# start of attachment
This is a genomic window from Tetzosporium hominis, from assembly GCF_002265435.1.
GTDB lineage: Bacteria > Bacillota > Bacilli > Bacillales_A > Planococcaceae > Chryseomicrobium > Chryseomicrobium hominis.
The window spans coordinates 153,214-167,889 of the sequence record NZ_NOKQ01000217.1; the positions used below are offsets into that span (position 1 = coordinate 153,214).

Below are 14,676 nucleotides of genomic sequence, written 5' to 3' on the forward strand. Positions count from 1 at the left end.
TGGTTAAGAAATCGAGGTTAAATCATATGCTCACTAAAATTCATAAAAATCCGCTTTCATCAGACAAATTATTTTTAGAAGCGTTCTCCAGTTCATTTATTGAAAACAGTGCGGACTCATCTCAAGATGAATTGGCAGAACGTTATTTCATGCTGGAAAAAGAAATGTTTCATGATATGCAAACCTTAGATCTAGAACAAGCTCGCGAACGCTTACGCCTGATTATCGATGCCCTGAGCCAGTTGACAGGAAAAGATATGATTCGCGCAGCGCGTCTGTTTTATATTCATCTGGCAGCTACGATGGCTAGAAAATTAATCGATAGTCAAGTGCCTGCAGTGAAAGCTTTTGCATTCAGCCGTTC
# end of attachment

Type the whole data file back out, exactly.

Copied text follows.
This is a genomic window from Tetzosporium hominis, from assembly GCF_002265435.1.
GTDB lineage: Bacteria > Bacillota > Bacilli > Bacillales_A > Planococcaceae > Chryseomicrobium > Chryseomicrobium hominis.
The window spans coordinates 153,214-167,889 of the sequence record NZ_NOKQ01000217.1; the positions used below are offsets into that span (position 1 = coordinate 153,214).

Below are 14,676 nucleotides of genomic sequence, written 5' to 3' on the forward strand. Positions count from 1 at the left end.
TGGTTAAGAAATCGAGGTTAAATCATATGCTCACTAAAATTCATAAAAATCCGCTTTCATCAGACAAATTATTTTTAGAAGCGTTCTCCAGTTCATTTATTGAAAACAGTGCGGACTCATCTCAAGATGAATTGGCAGAACGTTATTTCATGCTGGAAAAAGAAATGTTTCATGATATGCAAACCTTAGATCTAGAACAAGCTCGCGAACGCTTACGCCTGATTATCGATGCCCTGAGCCAGTTGACAGGAAAAGATATGATTCGCGCAGCGCGTCTGTTTTATATTCATCTGGCAGCTACGATGGCTAGAAAATTAATCGATAGTCAAGTGCCTGCAGTGAAAGCTTTTGCATTCAGCCGTTC